Town Hall, NY, 10/13/06
When Jenny Lewis takes the stage, it's a sight to behold. Her fans are numerous and adoring. They greet her with whoops and hollers befitting a true indie queen. However, tonight is an unusual story. It's a far cry from the standing room only Irving Plaza show I'd seen in March, packed to the gills with hipsters screaming as the darling of alt-country took the stage, grinning from ear to ear. This evening is a far more sedate affair.
Jenny Lewis and the Watson Twins enter in floor-length satin evening gowns, instantly identifying this as a formal, sit-down show. Perhaps it's out of respect for the venue, Town Hall being a true old grand dame of a theater. In fact, I'm reminded of Ryman Auditorium, and the show that proceeds feels like a performance one might see at that original Grand Ol' Opry theater. It's far more respectful and reverential than the foot-stompin', hip-shakin' show we got in March at Irving's more traditional barroom-esque concert venue. While the audience cheers and applauds, it isn't quite the wild glee and abandon we all feel in our bellies. It's as if we, en masse, expect a hall monitor or snooty aunt to come and scold us if we dare get out of our seats and hoot and holler, like one might normally be compelled to do at a Jenny Lewis show.
While the visual is certainly befitting of the hallowed hall, it is also a self-fulfilling prophecy. The more formal atmosphere makes for a more staid crowd. Which means Jenny and Co. have an uphill climb in front of them. Without waves of energy from the crowd to buoy them, they are forced to fill the hall with energy all on their own. And that, my friends, can be an exhausting prospect for any performer. The band handles it with grace and aplomb, though I will say that Jenny's ear-to-ear grin is conspicuously missing. She seems to be sweating it out for the applause, rather than lapping up waves of adoration. Which is fine. It simply goes to show her professionalism and that of her cohorts.
The crowd doesn't really loosen up until roughly five songs into their set, when Jenny and the twins are recalled to the stage after a short break by their guitarist, who gives them a "Live, from Vegas, it's Jenny Lewis…" type intro. Their entrance is all 1960s Vegas glitz and glitter, outfitted in the mini-est of mini-dresses, spangled in sequins and shimmering paillettes, and shod in shit-kicker cowboy boots. With her Julie Christie-gone-red hairstyle, she is a bombshell from another era, and the whole place finally feels like we've let our hair down.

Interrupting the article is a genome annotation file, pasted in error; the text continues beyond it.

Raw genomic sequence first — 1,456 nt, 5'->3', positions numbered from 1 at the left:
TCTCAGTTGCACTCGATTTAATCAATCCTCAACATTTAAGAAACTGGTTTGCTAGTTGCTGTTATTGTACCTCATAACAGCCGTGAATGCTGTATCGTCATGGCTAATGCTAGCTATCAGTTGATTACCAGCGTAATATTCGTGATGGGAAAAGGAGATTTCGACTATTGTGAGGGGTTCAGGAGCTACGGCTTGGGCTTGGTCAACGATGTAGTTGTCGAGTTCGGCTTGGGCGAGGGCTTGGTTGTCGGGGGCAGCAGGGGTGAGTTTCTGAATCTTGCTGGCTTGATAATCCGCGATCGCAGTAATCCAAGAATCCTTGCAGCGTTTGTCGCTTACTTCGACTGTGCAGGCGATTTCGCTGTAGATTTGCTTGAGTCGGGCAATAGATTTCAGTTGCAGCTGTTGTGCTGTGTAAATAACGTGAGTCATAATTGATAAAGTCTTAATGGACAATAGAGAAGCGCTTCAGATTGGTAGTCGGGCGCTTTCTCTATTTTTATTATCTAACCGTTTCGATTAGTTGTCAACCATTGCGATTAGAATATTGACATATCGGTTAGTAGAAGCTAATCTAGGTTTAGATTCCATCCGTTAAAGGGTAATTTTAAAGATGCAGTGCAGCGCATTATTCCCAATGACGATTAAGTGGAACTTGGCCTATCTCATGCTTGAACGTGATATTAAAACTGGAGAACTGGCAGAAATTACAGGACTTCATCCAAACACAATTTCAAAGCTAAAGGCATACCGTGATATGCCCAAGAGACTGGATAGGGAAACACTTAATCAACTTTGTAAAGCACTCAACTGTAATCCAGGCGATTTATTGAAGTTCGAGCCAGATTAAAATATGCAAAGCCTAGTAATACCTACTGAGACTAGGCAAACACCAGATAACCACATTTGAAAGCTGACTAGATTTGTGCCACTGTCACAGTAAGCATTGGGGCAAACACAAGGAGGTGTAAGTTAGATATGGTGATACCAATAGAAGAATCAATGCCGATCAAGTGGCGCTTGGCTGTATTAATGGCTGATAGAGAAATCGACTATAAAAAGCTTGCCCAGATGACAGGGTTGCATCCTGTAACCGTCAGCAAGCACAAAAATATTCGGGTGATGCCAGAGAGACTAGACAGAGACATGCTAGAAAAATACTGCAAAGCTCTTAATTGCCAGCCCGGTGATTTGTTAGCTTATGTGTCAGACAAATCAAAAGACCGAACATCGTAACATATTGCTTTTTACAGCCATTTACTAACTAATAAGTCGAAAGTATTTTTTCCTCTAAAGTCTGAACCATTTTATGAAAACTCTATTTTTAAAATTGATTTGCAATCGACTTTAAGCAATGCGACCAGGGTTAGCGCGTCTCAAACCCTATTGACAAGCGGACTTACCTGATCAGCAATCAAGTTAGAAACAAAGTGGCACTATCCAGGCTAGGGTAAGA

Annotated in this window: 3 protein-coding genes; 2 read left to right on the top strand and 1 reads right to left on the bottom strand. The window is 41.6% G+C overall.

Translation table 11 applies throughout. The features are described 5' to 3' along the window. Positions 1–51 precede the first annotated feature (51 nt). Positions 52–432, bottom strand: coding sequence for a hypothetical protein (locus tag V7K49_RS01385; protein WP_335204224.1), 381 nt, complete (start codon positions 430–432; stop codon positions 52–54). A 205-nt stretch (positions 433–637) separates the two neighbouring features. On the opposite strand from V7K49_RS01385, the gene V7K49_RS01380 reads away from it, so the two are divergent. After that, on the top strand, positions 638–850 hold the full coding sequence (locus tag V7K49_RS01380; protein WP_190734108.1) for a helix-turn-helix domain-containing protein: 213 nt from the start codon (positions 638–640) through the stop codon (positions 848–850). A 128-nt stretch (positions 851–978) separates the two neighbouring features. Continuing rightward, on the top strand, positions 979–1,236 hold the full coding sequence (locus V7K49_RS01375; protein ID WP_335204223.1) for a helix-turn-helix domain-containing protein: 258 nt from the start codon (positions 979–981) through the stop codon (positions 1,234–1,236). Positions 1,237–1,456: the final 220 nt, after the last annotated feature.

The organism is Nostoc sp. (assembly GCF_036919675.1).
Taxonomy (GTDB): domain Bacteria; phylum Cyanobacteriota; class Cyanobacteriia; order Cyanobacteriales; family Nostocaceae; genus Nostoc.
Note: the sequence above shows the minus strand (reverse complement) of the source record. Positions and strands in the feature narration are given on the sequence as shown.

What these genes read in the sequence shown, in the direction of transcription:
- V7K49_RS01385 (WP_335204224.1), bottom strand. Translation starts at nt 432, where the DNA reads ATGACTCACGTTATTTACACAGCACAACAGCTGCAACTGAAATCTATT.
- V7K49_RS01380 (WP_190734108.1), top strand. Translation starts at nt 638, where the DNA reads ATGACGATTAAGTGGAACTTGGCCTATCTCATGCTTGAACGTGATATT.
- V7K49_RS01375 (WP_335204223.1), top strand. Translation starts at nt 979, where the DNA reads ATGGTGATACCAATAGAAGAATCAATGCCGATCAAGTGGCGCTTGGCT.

Atmospherics and environment aside, this is a helluva strong performance from a trio of admirable pipes and a collection of accomplished musicians. The touring band (Farmer Dave on lap steel, Michael Runion on bass, Jenny's boyfriend Jonathan Rice on guitar, and Rilo Kiley's Jason Boesel on drums) have a bit of the feel of hired guns, rather than being an integral part of Jenny's music making. But this is, after all, a solo project for the Rilo Kiley frontwoman. So we need not expect a one-of-the-band feel from her on this outing.
Farmer Dave, whose lap steel work is smokin', seems to have his own fan club in the audience. Unfortunately, he is also a little too high in the mix, nigh on threatening to drown out the all-important vocals. But the band's real standout is Jason Boesel on drums. Closing out their set with a dramatic performance of my personal favorite, "Born Secular," gives Boesel the opportunity to show his stuff. After singing the sweet gospel strains, Jenny and the twins exit the stage, followed at intervals by Jonathan on guitar, moments later by Farmer Dave, and finally by bassist Michael Runion, leaving only Boesel still playing on stage. He wows us with mad flourishes and crashing crescendos while maintaining the underlying beat like an unerring metronome. As he rises from his kit, the clamor of the audience rises to a roar.
The Watson Twins' voices are soft, supple, and lacking in overstated presence, which makes them an ideal complement to Jenny's personality-packed vocals. Chandra and Leigh's synchronized movements are understated, which saves them from being too trite. It's a nod to the traditional back-up singers of the past, which serves to acknowledge and underscore their role as icing on the Jenny-flavored cake. Together, their harmonies are beautifully balanced, as evidenced by the a cappella show opener, "Run Devil Run." Watch and believe:
Run Devil Run - The Big Guns
Saving the best for last, the real story here is Jenny Lewis herself. Possessed of a clear-as-a-bell voice comfortable in nearly any register, she navigates a multitude of musical styles with ease. Live, her vocals are consistentlyimpressive. Hitting every note square on the head, she conveys every emotion with an undeniably feminine flair.
Her songwriting is accomplished and impressive, while remaining entirely accessible to those who have no desire to look deeper than hooks and catchy refrains. It's no wonder that for the album's only cover, she chose a Traveling Wilburys song. It's that vagabond, campfire-side storytelling style that inhabits many of the songs in her repertoire. By turns honky-tonk road music and gone-to-church Sunday gospel, she can be bawdy or sweet, depending on the story she's telling. And in her more revelatory confessional moments, she holds the listener rapt, digesting every word, as in the album's centerpiece and encore staple, "Rabbit Fur Coat."
Jenny Lewis is that rare combination of spitfire spunk and thoughtful intelligence, who makes the listener want to sing along and actually pay attention to the lyrics, as well. Even more unusual is her ability to take indie hipsters and make them consider listening to country music. And that is exactly why her performance at Town Hall tonight proves, yet again, that she deserves the mantle of Alt-Country Indie Queen that she wears so beautifully.